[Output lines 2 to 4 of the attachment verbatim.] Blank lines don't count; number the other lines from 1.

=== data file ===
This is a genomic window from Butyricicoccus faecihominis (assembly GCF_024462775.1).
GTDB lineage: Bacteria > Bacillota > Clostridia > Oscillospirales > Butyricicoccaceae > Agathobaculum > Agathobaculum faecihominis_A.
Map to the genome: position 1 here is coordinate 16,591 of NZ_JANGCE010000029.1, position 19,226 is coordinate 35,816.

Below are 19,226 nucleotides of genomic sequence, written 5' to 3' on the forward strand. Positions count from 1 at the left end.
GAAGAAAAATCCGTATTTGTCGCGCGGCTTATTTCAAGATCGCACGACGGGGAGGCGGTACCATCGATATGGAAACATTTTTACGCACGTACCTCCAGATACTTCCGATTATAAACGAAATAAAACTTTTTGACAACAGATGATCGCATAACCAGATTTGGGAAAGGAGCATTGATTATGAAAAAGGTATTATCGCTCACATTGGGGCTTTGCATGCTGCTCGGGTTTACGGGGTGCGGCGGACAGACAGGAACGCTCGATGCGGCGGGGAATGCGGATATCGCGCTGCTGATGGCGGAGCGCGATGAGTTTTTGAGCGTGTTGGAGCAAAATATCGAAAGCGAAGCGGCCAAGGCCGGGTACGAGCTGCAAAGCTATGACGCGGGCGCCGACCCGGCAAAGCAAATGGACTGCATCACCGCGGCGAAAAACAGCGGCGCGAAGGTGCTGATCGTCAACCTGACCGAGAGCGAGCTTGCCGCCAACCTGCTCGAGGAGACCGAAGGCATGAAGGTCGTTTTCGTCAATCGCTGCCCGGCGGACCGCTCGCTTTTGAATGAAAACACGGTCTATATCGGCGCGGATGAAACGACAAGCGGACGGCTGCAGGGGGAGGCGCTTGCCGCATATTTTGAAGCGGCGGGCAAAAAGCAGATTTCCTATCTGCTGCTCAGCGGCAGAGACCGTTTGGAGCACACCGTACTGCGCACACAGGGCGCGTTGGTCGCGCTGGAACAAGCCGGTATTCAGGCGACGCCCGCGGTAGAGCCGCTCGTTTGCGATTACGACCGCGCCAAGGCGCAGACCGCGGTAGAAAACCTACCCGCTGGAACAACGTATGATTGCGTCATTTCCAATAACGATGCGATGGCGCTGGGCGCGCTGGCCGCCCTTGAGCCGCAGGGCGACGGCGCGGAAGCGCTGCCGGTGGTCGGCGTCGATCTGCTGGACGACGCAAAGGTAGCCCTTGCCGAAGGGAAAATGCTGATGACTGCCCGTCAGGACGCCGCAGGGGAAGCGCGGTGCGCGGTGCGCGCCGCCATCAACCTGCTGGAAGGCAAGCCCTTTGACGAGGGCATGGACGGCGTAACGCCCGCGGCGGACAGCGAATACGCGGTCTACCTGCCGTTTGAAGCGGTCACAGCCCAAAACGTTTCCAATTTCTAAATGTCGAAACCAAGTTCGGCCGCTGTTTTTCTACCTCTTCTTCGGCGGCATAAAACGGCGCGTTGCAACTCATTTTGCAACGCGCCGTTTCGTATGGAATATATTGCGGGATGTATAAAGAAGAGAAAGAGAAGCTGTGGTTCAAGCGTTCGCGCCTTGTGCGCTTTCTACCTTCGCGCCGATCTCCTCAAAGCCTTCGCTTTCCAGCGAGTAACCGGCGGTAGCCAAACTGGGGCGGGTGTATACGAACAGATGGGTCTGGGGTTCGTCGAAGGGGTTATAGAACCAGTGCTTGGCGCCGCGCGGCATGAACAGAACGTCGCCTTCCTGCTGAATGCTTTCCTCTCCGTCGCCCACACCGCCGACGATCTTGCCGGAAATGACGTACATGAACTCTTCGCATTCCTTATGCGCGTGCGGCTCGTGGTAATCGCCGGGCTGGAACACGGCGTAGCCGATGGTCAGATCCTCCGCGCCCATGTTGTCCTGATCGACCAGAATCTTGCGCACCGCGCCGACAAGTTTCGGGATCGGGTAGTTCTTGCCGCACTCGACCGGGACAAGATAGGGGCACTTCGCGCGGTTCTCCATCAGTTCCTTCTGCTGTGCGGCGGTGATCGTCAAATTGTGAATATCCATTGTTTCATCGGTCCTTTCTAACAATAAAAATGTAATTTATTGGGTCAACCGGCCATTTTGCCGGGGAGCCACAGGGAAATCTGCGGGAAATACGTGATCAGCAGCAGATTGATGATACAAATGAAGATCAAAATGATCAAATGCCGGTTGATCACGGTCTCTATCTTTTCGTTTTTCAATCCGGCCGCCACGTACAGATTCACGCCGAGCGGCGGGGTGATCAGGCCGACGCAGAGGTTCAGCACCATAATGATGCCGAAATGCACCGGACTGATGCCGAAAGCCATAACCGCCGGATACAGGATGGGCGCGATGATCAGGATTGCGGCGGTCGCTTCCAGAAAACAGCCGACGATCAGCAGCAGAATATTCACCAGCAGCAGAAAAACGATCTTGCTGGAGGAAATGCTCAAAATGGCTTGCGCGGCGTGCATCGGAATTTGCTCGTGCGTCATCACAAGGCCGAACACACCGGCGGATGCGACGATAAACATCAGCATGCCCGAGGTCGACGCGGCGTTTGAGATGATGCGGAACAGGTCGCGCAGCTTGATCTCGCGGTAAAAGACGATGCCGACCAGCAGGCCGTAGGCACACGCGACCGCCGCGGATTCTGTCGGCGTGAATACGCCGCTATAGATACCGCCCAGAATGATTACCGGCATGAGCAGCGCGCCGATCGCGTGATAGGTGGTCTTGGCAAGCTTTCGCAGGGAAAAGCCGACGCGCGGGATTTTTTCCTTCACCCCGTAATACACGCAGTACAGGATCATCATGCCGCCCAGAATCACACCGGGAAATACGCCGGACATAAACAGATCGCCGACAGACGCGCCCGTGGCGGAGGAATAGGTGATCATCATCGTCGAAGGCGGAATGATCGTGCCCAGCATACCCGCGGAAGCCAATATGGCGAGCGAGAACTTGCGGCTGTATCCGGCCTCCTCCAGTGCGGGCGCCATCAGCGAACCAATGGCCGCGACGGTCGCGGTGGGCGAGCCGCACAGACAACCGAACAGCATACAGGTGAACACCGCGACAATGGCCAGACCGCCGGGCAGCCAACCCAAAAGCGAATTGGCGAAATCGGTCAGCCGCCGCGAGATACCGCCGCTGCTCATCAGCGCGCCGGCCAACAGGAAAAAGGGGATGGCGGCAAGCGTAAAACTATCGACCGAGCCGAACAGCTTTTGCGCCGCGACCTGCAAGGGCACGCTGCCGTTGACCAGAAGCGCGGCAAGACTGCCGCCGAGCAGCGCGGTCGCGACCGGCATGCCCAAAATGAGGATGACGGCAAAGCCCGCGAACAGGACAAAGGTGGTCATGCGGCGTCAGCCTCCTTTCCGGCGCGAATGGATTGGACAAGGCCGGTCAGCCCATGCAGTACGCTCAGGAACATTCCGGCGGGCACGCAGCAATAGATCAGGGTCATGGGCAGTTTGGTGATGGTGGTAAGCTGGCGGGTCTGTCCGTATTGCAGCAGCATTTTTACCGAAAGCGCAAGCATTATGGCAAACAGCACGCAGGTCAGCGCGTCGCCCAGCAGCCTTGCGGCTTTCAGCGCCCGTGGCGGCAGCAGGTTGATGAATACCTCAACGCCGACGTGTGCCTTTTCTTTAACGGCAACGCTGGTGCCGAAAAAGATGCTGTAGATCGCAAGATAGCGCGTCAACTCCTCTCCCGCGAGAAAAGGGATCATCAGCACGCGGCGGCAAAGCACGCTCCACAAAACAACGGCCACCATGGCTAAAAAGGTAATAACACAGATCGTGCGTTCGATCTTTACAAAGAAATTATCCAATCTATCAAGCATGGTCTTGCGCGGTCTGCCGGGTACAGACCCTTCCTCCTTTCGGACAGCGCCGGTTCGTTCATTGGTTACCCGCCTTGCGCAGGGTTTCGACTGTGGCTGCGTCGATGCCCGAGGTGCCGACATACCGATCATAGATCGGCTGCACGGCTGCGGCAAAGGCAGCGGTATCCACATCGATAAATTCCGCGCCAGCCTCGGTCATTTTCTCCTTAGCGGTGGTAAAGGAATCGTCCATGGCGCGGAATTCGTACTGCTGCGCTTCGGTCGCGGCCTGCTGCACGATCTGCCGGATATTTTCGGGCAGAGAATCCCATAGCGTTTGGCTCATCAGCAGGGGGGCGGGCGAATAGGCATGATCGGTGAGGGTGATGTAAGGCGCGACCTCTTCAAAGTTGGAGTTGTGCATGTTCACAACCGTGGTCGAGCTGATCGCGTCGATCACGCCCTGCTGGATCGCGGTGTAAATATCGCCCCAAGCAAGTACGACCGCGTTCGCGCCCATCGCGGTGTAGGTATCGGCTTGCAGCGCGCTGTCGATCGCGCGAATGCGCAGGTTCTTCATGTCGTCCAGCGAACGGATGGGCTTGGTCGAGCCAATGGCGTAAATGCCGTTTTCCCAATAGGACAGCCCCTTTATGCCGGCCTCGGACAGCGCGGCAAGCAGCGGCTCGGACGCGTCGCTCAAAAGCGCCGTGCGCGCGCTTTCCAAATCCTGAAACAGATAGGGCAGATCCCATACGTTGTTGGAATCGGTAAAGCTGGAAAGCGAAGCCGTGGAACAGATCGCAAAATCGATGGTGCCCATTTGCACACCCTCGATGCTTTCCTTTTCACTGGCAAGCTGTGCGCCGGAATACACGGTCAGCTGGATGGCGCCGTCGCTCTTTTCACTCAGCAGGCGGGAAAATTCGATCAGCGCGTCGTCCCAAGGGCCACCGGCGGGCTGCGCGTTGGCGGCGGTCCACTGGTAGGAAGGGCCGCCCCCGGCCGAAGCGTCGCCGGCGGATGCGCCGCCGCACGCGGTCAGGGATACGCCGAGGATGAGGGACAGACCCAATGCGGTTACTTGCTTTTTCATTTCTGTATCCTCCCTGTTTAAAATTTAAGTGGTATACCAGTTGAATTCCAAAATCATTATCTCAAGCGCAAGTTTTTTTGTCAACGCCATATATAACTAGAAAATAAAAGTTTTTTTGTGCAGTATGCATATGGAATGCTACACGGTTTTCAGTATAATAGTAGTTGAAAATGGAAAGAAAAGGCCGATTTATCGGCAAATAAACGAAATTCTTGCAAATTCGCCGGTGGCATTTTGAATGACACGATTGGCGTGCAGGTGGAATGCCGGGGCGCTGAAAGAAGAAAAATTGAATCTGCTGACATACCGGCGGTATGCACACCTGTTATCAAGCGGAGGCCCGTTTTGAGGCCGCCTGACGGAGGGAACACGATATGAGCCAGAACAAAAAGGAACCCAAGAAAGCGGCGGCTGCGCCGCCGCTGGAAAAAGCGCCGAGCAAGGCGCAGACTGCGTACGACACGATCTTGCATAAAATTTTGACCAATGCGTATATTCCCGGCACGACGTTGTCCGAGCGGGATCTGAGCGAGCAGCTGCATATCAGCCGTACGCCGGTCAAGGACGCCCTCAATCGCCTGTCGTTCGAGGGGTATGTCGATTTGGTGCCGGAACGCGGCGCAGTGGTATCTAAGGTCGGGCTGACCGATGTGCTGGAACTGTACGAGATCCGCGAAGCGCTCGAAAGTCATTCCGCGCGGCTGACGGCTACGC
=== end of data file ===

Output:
GTDB lineage: Bacteria > Bacillota > Clostridia > Oscillospirales > Butyricicoccaceae > Agathobaculum > Agathobaculum faecihominis_A.
Map to the genome: position 1 here is coordinate 16,591 of NZ_JANGCE010000029.1, position 19,226 is coordinate 35,816.

Below are 19,226 nucleotides of genomic sequence, written 5' to 3' on the forward strand. Positions count from 1 at the left end.